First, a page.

Adventures in hiking…

San Gabriel Mountains – Icehouse Canyon via Chapman Trail

IMG_1440

U.S.D.A. Identifier: Icehouse Canyon

Type of trail: As hiked – a modified loop

Distance as hiked: 7.5 miles

Approximate elevation: Trailhead-5,400 ft., Top of trail-7,234 ft.

Temps: 75-85 degrees

Difficulty: moderate

Trail Composition: dirt, rock, scree

Fees:  Day use fee  or Adventure Pass

Due to recent fire in San Jacinto area, we ventured back to the Mt. Baldy area.  We haven’t been there since last summer and there are tons of trails to explore.  Today, we picked Icehouse Canyon.  My blogging buddy “Hiking Angeles Forest” knows this area well and has written extensively on the San Gabriels.

Be sure to pick up your permit at the Visitor Center in Baldy Village.  The volunteer on duty was friendly and we were on our way in minutes.  The trailhead is approximately 1.5 miles up the road with a well marked sign on the right.  The parking lot for the trail is large, mainly because this is a busy trail.  Too busy for my liking, but it is a summer weekend and there is water near the trail.

The path is well marked as you navigate your way around boulders.  Going up, a canyon wall is on the left and there are old cabins along the trail next to a creek.  This creek appears to run year-round with several nice cascades.  We would take the Chapman Trail on the left around the one mile mark.  Most of the people were continuing on Icehouse Canyon.  Actually most of the lowlanders were hanging around the creek.  The Chapman trail was less crowded and provided decent solitude – even for a Saturday afternoon.

IMG_1438

We stopped for lunch at Cedar Glen Camp, a relatively flat area with – you guessed it – cedars.   It was a bit buggy for this late July day, the gnats were annoying, but at least they weren’t mosquitos.  After lunch, we began a gradual climb, emerged from the woods and entered an area of chaparral.  You could see where parts of the area burned and the new growth appeared to be between 7-10 years old.

IMG_1426

The trail broke out as we hiked through talus and slides.  We trekked along a cliff with drop offs that were 500 ft. or more.  If you are afraid of heights, this is not the trail for you.  Heck, if you are afraid of heights, you probably shouldn’t be hiking.  It was exciting and the views to the west were great.

IMG_1434

Hitting the junction to Icehouse Canyon Saddle, we took a right and began a quick descent.  I can imagine that this would be a fun climb in the winter and envisioned what it was like to snowshoe up here.  Haven’t done that yet, but we are planning to try out some snowshoe day hikes this winter.  The Chapman trail would actually be sketchy in the winter unless you had some crampons and an ice axe.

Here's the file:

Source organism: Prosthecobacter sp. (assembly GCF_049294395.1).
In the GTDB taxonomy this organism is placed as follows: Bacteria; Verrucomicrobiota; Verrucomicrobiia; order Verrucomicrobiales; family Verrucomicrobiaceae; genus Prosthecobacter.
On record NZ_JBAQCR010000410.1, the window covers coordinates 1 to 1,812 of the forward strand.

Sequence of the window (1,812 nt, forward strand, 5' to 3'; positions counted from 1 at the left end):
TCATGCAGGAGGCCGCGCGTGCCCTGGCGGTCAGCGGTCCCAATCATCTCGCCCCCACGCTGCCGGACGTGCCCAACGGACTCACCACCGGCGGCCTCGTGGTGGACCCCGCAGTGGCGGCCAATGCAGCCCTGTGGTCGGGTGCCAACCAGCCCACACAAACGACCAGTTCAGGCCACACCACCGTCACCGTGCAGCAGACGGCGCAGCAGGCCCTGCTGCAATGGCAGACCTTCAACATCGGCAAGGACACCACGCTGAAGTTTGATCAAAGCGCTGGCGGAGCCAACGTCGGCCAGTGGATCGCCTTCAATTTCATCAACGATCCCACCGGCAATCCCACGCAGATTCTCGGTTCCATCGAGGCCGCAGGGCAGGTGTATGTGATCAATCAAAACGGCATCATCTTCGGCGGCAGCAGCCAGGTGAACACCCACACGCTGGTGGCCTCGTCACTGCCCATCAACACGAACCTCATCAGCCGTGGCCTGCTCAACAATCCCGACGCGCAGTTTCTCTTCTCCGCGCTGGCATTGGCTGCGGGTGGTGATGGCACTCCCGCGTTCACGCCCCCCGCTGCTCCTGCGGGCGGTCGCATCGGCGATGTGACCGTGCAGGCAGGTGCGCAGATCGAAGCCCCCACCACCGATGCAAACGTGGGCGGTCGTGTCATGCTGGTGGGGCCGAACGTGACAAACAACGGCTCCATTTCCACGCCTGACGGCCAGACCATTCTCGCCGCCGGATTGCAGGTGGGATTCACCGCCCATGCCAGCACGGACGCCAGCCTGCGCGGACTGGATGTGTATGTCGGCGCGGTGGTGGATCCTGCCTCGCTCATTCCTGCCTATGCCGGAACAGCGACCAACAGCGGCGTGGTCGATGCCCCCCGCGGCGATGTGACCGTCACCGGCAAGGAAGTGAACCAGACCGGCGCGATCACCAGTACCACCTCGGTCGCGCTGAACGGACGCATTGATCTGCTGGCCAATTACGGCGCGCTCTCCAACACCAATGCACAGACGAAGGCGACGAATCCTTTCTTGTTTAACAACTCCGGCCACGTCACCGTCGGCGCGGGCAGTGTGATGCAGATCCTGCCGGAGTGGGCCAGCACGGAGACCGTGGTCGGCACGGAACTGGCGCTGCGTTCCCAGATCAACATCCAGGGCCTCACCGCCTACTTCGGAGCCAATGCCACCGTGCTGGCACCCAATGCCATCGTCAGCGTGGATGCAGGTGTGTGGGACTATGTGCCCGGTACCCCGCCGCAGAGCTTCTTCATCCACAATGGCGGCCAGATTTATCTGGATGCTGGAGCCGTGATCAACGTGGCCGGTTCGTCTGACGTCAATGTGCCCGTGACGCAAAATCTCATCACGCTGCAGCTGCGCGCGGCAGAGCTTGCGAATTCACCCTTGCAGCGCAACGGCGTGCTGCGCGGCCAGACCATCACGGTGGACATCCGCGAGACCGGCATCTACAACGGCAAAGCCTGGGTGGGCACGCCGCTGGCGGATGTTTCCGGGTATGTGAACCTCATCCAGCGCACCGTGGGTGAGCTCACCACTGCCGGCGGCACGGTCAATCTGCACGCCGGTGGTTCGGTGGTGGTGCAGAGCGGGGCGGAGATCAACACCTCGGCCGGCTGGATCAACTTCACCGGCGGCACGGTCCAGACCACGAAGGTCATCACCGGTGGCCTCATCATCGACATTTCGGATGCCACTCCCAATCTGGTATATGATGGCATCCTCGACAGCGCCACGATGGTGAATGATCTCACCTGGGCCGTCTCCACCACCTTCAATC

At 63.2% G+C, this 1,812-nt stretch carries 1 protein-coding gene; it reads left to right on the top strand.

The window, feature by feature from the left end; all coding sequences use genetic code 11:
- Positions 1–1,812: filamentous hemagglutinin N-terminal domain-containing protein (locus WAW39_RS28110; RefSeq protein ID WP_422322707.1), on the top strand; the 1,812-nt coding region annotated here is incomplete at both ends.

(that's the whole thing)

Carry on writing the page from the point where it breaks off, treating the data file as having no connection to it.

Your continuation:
The path from the Chapman Trail junction down would wind its’ way along a mostly dry creek and would criss-cross the canyon several times.   We were keeping our eye on a helicopter that was flying circles about 3-4 miles to our west toward Mt. Baldy.  Soon, we saw smoke near the helicopter’s path.  We picked up the pace a bit just in case.  We still had two miles to go.   I took the opportunity to discuss how we would handle a fire if it breached the hill.  Canyons are not the best place to be in a fire as they tend to concentrate the flames.  I pointed out areas of scree and talus on the slopes to the east where there was less fuel.  Not ideal, but our choices would be limited.   We could also soak our neckerchiefs with water and place them over our mouths/noses if needed.

After 20-30 minutes, the smoke diminished so whatever it was appeared to be under control.  Hike with us and you are assured to have an adventure.  Nearing the trailhead, we laughed at the sign warning the fishermen.

IMG_1442

All in all, Icehouse Canyon – Chapman Trail is a nice hike.  Best done during the week or late on the weekend.  It was good to review some wilderness skills like wildfire procedures.  I’ve learned so much by reading other blogs and resources on the Internet.  If you are old fashioned like me and enjoy the feel of a book, then The Backpacker’s Field Manual, Revised and Updated: A Comprehensive Guide to Mastering Backcountry Skills by Rick Curtis is an excellent resource.  Enjoy your hike friends, and take someone with you to enjoy the beauty of this great land.

What do you think?

Fill in your details below or click an icon to log in:

WordPress.com Logo

You are commenting using your WordPress.com account. Log Out / Change )

Twitter picture

You are commenting using your Twitter account. Log Out / Change )

Facebook photo

You are commenting using your Facebook account. Log Out / Change )

Google+ photo

You are commenting using your Google+ account. Log Out / Change )

Connecting to %s